Determining the fatigue limit of real structures under real operating conditions saves time.
Pierre Bremond, Cedip Infrared Systems
Testing the damage induced by fatigue loading to mechanical structures has traditionally been a challenge because it requires a number of samples and many mechanical tests to obtain an accurate figure of the damage mechanisms and their values. Using infrared cameras with a new twist, Cedip Infrared Systems has implemented a technology that can quickly assess the fatigue limit of most materials.
Called the dissipation mode, or D-Mode, the technique measures the mechanical energy used to damage the inner sample by creating microcracks or dislocation motion, which then dissipates into heat. With this method, fewer samples are required to obtain an accurate value of the fatigue limit. In addition, it can be used on real structures operating in real conditions, as opposed to using a large number of test specimens, as is commonly required by conventional methods.
Figure 1. These images of the dissipated energy signal, measured at the surface of a crankshaft, were obtained for several loading levels.
The company’s Altair LI imaging system has been installed on a production line to sample the quality level of an iron crankshaft. The test station automatically measures random samples by plotting the D-Mode signal vs. the applied load. Samples are removed from the production line and manually installed in the test bench, which produces mechanical cycling by applying several loading conditions. This induces stress values into the sample.
The fatigue limit
The resulting curve shows a linear increase of the dissipation signal up to the fatigue limit and, after reaching this limit, a rapid increase.
It is clear that the damage has occurred in an area that corresponds to a highly stressed region (Figure 1). When plotting the measured D-Mode signal vs. the load level, the fatigue limit is clearly identified at the breakup point of the signal (Figure 2). In this case, the load level was kept so that the part would never reach the nonelastic domain.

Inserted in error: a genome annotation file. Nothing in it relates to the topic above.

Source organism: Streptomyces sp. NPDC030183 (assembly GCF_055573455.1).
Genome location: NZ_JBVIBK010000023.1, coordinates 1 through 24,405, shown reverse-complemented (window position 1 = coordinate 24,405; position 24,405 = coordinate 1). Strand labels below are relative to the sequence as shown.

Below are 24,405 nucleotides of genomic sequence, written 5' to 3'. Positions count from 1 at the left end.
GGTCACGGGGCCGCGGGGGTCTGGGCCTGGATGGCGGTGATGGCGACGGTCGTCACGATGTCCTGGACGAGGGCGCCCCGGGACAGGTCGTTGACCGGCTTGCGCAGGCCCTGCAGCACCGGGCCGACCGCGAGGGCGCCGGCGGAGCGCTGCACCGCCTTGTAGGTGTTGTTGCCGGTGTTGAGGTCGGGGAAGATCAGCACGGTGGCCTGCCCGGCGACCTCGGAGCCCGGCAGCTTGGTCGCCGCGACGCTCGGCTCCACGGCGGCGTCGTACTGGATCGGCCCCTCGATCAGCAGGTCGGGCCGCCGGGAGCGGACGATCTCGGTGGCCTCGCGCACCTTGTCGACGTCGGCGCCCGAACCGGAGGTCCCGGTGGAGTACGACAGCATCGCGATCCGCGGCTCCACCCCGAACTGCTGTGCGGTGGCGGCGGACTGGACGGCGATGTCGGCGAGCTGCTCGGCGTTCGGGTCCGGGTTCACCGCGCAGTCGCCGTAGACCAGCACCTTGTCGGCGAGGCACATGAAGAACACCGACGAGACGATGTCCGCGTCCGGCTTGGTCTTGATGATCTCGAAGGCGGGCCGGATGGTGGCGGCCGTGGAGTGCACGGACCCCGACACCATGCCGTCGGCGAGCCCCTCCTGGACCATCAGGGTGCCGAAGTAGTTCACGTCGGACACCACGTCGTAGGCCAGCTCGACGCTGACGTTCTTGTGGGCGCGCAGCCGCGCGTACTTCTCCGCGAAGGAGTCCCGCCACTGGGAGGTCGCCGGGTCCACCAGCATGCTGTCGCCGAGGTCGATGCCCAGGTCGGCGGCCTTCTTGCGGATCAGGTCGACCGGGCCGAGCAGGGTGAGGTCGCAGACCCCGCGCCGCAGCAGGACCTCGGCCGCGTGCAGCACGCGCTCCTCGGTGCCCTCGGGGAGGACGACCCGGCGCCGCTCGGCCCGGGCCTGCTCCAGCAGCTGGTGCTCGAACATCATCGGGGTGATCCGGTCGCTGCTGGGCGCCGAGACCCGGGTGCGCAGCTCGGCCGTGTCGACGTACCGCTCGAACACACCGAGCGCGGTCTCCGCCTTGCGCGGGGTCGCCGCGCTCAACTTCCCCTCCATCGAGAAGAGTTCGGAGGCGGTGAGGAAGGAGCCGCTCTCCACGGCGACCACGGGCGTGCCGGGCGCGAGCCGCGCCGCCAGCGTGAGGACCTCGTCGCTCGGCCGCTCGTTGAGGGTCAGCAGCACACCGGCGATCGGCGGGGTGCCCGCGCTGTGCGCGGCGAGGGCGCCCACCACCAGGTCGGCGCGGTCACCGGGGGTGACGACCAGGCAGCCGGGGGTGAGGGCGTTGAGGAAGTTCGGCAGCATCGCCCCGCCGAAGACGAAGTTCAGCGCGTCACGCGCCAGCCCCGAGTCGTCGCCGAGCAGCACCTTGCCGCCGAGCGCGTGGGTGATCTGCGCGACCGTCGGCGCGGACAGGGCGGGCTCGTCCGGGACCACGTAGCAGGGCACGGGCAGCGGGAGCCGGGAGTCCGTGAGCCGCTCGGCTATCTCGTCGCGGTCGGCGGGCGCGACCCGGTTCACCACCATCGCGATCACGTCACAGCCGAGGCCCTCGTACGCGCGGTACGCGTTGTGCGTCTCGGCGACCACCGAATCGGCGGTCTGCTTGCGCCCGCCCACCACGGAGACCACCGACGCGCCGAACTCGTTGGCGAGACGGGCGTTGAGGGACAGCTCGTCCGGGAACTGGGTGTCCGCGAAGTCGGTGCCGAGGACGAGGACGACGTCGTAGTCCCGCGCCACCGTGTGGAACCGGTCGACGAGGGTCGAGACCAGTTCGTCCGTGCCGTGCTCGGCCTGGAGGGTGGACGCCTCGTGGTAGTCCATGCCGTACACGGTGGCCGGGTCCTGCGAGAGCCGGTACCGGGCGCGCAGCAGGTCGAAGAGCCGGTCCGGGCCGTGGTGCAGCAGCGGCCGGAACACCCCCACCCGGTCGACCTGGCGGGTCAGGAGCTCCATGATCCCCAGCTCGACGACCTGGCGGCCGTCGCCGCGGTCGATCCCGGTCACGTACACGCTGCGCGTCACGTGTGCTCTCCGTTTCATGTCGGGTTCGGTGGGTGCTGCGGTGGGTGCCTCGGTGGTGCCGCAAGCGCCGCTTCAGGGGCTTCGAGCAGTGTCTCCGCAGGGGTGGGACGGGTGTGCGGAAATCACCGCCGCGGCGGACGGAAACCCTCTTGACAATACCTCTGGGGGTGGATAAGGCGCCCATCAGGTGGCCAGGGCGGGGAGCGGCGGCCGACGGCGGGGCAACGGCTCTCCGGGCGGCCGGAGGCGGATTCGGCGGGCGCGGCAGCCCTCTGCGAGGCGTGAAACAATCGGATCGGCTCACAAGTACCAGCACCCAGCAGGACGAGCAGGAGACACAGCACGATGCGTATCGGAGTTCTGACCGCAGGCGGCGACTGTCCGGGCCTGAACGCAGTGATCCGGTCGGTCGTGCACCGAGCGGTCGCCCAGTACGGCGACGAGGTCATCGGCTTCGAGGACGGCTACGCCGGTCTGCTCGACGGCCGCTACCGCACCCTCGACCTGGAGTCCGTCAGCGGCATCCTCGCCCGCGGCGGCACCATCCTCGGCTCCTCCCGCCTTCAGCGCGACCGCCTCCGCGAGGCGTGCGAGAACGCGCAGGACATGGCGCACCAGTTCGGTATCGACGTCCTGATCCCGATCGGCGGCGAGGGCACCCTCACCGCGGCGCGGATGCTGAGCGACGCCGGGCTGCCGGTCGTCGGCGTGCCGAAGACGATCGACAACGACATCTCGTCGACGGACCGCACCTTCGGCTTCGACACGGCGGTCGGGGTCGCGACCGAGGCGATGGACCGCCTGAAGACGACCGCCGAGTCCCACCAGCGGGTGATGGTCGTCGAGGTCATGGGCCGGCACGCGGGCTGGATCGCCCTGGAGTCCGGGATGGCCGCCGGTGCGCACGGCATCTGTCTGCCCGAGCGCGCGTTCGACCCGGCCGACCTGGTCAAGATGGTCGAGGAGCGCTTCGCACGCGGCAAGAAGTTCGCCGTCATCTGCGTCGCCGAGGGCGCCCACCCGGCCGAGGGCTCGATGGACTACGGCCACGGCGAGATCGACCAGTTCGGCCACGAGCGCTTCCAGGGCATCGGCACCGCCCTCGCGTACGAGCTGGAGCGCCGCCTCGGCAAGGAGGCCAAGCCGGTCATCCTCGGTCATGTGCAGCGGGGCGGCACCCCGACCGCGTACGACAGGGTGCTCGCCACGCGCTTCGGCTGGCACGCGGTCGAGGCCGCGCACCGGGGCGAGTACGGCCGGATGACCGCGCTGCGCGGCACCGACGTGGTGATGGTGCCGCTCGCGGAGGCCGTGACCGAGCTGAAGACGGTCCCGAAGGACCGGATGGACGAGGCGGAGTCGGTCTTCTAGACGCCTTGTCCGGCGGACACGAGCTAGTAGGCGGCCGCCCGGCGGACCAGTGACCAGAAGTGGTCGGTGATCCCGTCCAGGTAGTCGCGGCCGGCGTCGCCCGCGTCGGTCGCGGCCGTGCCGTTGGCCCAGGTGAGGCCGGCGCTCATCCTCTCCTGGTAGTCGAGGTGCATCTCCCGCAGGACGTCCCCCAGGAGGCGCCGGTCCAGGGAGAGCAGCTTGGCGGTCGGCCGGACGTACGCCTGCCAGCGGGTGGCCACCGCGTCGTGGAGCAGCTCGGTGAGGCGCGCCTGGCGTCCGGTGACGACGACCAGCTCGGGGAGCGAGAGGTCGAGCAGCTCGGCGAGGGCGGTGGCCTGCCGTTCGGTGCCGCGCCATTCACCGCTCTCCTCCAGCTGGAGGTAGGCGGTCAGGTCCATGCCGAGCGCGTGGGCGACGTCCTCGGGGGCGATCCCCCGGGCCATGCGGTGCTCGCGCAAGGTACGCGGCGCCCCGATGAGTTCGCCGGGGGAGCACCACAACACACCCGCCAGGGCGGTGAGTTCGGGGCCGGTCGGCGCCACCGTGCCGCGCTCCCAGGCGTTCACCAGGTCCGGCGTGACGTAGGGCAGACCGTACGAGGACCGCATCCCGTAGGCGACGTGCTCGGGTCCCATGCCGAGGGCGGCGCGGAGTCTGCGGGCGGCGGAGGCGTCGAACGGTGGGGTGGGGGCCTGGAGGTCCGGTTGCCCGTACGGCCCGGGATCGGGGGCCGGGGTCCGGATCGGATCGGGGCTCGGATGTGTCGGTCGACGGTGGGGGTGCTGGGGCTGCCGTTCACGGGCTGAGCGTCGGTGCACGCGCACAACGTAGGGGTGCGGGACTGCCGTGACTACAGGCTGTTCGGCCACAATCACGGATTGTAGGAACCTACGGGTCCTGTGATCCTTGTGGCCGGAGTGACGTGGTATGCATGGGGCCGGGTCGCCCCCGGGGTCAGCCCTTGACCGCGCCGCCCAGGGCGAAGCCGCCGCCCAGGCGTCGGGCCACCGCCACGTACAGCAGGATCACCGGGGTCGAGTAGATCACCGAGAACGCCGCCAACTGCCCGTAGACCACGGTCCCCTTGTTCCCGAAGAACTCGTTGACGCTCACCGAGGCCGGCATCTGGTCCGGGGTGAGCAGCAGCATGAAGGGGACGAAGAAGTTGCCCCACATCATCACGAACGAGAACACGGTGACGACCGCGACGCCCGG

Figure 2. The curve shows the evolution of the D-Mode signal with the increasing loading level. The signal shows a clear break, which corresponds to the fatigue limit of the material.
The manufacturer of these crankshafts relies on the technique to monitor quality on the production line because any discrepancies in the performance of the materials can be detected quickly.
The Altair LI is an advanced imaging software system that uses the Jade mid-infrared focal plane array and that produces noncontact stress images of structures and materials under cyclic loading. The latter device is a standard 320 × 240 high-performance IR camera that produces images with sensitivity less than 20 mK per frame. It connects to a PC via a frame grabber and to the software, which is designed specifically for D-Mode measurement.
The system uses the thermoelasticity principle together with state-of-the-art digital processing electronics that allow the camera to process IR images at speeds up to 200 fps, which reduces the testing time.
The array has a spectral response of 3 to 5 μm with an InSb or mercury-cadmium-telluride detector that produces a resolution of 320 × 256 pixels. The thermal resolution is less than 25 mK of real time per frame.
When a piece of material of any type undergoes cyclic loading, as during fatigue testing, small temperature changes are produced at the material surface. When a solid body is stressed, it gets either hotter, signifying compression, or colder, signifying tension. These changes vary synchronously with loading, and those at the material surface change in phase with the loading. When the cycling stays in the linear domain, the loading induces no plasticity or damage.
The required thermal resolution to achieve a resolution of 1 MPa depends on the material properties. It is determined by the proportionality constant, Km, which corresponds to each material’s stress level, expressed in megapascals, to the induced temperature change.
Meet the author
Pierre Bremond has been in charge of the thermography product line at Cedip Infrared Systems in?Croissy-Beaubourg, France, since 1998.